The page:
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Md. man indicted in killing of N.C. teen

She was visiting family in Baltimore when she disappeared. She was found dead in a river.

BALTIMORE - A Baltimore man has been indicted on a murder charge in the killing of a North Carolina teenager missing for months before her body was found in a river, prosecutors said Thursday.

Michael Johnson, 28, was indicted on a sole count of first-degree murder in the death of Phylicia Barnes, 16, of Monroe, N.C., Baltimore City State's Attorney Gregg L. Bernstein announced.

"It's been a long day coming. It's a bittersweet day," said Phylicia's father, Russell Barnes. "I can rest better and maybe Phylicia can rest a whole lot better."

When Phylicia Barnes disappeared, Johnson had been breaking up with the teen's older half-sister, Deena, after dating for about 10 years, Russell Barnes said. The family had trusted Johnson - the last person to see Phylicia alive - but he acted suspiciously after the girl disappeared, avoiding people and phone calls, Russell Barnes said.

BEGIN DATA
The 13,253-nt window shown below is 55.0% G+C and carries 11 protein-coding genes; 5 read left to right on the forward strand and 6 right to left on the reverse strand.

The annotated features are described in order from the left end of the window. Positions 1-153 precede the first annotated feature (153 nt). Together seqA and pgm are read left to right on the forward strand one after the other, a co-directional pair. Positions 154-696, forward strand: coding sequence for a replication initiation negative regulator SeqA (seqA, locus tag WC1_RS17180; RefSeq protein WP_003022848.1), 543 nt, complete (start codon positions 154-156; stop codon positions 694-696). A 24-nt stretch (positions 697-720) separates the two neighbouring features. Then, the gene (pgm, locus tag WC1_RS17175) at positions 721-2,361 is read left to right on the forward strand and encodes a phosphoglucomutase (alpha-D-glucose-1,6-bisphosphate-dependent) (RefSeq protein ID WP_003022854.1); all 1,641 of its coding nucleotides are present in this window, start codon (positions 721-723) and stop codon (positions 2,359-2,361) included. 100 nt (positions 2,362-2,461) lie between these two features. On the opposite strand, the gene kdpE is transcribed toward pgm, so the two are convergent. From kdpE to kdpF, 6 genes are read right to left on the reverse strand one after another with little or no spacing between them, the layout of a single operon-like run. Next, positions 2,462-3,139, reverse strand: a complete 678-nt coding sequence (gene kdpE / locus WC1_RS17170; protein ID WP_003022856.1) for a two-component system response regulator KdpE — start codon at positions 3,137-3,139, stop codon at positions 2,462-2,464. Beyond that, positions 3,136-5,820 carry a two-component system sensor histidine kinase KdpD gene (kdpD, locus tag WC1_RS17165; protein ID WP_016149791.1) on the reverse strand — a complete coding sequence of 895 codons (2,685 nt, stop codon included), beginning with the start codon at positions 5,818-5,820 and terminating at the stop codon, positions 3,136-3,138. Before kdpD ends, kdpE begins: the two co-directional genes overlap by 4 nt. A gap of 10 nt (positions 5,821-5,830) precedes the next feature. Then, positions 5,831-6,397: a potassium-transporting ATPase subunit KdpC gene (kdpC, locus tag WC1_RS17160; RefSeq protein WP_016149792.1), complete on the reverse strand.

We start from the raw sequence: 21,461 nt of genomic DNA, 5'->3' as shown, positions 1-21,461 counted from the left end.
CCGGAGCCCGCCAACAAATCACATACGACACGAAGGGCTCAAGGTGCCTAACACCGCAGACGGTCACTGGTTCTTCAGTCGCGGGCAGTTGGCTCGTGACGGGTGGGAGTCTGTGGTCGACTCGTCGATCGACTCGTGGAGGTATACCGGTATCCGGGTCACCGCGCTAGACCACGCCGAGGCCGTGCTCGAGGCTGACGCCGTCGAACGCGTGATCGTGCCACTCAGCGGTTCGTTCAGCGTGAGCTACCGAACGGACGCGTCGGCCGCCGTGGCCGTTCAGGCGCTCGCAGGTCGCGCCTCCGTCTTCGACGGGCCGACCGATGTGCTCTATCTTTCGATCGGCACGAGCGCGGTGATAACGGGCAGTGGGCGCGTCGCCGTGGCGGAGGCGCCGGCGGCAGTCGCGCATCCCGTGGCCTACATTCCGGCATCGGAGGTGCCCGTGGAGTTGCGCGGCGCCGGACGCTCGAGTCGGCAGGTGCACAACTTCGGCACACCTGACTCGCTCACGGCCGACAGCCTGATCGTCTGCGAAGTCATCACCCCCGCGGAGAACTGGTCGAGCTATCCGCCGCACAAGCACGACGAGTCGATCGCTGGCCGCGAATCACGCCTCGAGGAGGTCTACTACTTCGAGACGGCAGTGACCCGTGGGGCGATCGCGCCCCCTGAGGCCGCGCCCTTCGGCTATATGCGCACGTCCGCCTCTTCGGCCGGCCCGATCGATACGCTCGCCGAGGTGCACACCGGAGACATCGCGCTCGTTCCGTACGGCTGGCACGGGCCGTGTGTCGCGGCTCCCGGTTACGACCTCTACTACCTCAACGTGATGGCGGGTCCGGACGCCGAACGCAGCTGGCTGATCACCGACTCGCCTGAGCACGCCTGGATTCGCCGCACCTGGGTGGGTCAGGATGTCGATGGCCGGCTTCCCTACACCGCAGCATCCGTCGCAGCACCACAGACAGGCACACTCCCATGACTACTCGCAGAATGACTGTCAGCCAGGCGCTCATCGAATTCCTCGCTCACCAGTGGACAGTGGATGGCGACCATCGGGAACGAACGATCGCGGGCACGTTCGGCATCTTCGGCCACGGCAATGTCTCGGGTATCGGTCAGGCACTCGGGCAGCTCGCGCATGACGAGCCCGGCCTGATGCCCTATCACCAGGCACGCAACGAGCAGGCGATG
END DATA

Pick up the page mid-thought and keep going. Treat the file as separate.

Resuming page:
Johnson maintained his innocence when he spoke to his attorney Russell Neverdon at Baltimore's Central Booking and Intake Center on Thursday.

"He said he had absolutely nothing to do with anything inappropriate or misgivings towards Phylicia that resulted in her disappearance and the untimeliness of her death," Neverdon said. He believes investigators have a circumstantial case against his client and said they even told Johnson during one of several interviews that it was just a matter of time before they got him.

Phylicia was visiting her older half-siblings in Baltimore over the Christmas holidays when she disappeared from her sister's apartment in northwest Baltimore on Dec. 28, 2010. Baltimore police soon alerted local media, saying her disappearance was unusual because she had no history of disputes with her family or trouble with the law.

She was an honor student at Union Academy, a public charter school in Monroe, and she was on track to graduate early and had already been accepted to several colleges. She had reconnected with her half-siblings on Facebook, and she traveled to Baltimore several times to visit them. Her father said the sisters even talked about living together while the teen attended Towson University.